A small Apollo-class asteroid named 2012 TC4 will safely flyby Earth at 06:07 UTC ( ± 02:51) on October 12, 2017. 12:07 AM MT, 1:07 AM CT, 2:07 ET Oct 13th.
Even though scientists cannot yet predict exactly how close it will approach, they are certain that the asteroid will fly by at a safe distance from our planet.
This asteroid has not been seen since the week it was discovered in October 2012, when it sped past Earth at about one-fourth the distance from Earth to the moon. Estimated to be only 30 to 100 feet (10 to 30 meters) in size, the asteroid has been too distant and too faint to be detected over the last five years.
“We know the orbit of 2012 TC4 well enough to be certain that it won’t hit Earth,” said Paul Chodas, manager of the Center for Near-Earth Object Studies (CNEOS), at NASA’s Jet Propulsion Laboratory.
The asteroid is listed at a condition code 5 with the condition code indicating just how certain they are of its path…condition code 0 meaning “very certain” and condition code 9 meaning “not certain at all”. So with 2012 tc4 being listed at condition code 5 it could possibly come even closer.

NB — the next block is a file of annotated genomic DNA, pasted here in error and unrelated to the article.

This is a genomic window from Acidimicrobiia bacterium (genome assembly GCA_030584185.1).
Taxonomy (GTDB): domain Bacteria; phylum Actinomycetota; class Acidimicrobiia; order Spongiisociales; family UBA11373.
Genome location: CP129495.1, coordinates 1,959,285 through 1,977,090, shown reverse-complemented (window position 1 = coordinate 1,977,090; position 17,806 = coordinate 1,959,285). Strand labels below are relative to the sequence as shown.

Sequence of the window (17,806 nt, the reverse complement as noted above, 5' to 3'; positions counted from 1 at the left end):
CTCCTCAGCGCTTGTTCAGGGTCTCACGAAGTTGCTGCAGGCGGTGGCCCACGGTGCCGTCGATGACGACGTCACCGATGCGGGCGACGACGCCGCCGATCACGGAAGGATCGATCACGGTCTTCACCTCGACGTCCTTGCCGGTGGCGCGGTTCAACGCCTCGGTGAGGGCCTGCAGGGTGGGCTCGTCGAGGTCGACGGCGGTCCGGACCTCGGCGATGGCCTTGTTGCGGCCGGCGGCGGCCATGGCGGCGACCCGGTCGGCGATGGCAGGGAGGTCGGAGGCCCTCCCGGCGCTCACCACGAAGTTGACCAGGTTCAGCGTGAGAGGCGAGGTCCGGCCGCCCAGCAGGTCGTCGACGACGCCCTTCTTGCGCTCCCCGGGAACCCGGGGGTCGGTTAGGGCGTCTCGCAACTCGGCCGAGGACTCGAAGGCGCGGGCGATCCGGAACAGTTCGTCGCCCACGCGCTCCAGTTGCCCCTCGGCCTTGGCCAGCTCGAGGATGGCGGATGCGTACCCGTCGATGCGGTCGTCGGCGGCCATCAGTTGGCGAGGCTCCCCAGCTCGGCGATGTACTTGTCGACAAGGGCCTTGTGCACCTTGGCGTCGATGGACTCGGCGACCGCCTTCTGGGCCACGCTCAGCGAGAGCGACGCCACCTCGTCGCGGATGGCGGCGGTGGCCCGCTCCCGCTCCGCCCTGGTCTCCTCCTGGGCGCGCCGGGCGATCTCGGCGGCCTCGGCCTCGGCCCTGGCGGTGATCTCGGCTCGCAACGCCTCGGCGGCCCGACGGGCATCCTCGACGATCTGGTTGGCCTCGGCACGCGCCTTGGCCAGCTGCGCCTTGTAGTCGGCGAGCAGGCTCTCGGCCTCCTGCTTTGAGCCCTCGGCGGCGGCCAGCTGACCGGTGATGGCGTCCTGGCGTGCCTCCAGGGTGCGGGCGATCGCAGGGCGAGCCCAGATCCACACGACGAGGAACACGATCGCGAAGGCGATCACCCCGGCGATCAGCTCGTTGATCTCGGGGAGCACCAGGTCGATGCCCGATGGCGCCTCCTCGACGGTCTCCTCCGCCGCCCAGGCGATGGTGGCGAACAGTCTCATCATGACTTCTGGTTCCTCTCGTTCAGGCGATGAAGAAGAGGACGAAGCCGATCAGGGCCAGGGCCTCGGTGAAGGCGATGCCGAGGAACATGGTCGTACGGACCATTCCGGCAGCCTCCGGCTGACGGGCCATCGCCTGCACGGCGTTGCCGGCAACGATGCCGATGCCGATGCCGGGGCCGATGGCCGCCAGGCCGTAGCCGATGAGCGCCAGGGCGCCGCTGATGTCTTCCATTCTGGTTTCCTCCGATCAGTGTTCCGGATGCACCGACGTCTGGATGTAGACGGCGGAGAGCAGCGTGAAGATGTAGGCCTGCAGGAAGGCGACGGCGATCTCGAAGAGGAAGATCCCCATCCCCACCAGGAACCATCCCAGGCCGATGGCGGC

During the close approach on October 12, the space rock will pass no closer than 6 800 (4,200 miles) from our planet, and more likely much farther away, as far as 270 000 km (170 000 miles) or two-thirds of the distance from Earth to the Moon.
Acording to AboveTopSecret who did the math for the close approach, .03ld equals 7158 miles…but we have to subtract the radius of the earth as well as the radius of the moon…earth’s radius 3959 miles…moon’s radius 1079 miles…which gives us a minimum miss distance of 2120 miles.
Most satellites are in low earth orbit which is a satellite orbiting below 2000 k, or 1242.742 between the radiation belt and the earths atmosphere. Just to give you a idea how close asteroid 2012 TC4 could come.
So you just might have a chance to see it.
After all it is much bigger than a satellite and we can see them when they fly over head.
Based on observations in October 2012 when the space rock missed our planet, astronomers estimate that its size could vary from 12 to 40 meters.
The meteor that exploded over the Russian city of Chelyabinsk in February 2013, injuring 1,500 people and damaging over 7,000 buildings, was about 20 meters wide. Thus, the impact of 2012 TC4 could be even more devastating. “It is something to keep an eye on,” Judit Györgyey-Ries, astronomer at the University of Texas’ McDonald Observatory, told astrowatch.net. “We could see an airburst maybe broken windows, depending on where it hits.”
“There is one in a million chance that it could hit us,” Detlef Koschny, head of the Near-Earth Object (NEO) Segment in the Space Situational Awareness (SSA) programme office at ESA, told astrowatch.net. He also tried to estimate the exact size of the celestial body.
“The size was estimated from the brightness, but we don’t know the reflectivity. So it could be smaller or larger, assume from 10 m to 40 m. A 40 m iron object would go through the atmosphere and make a crater; a 10 m rocky object would be hardly noticed.”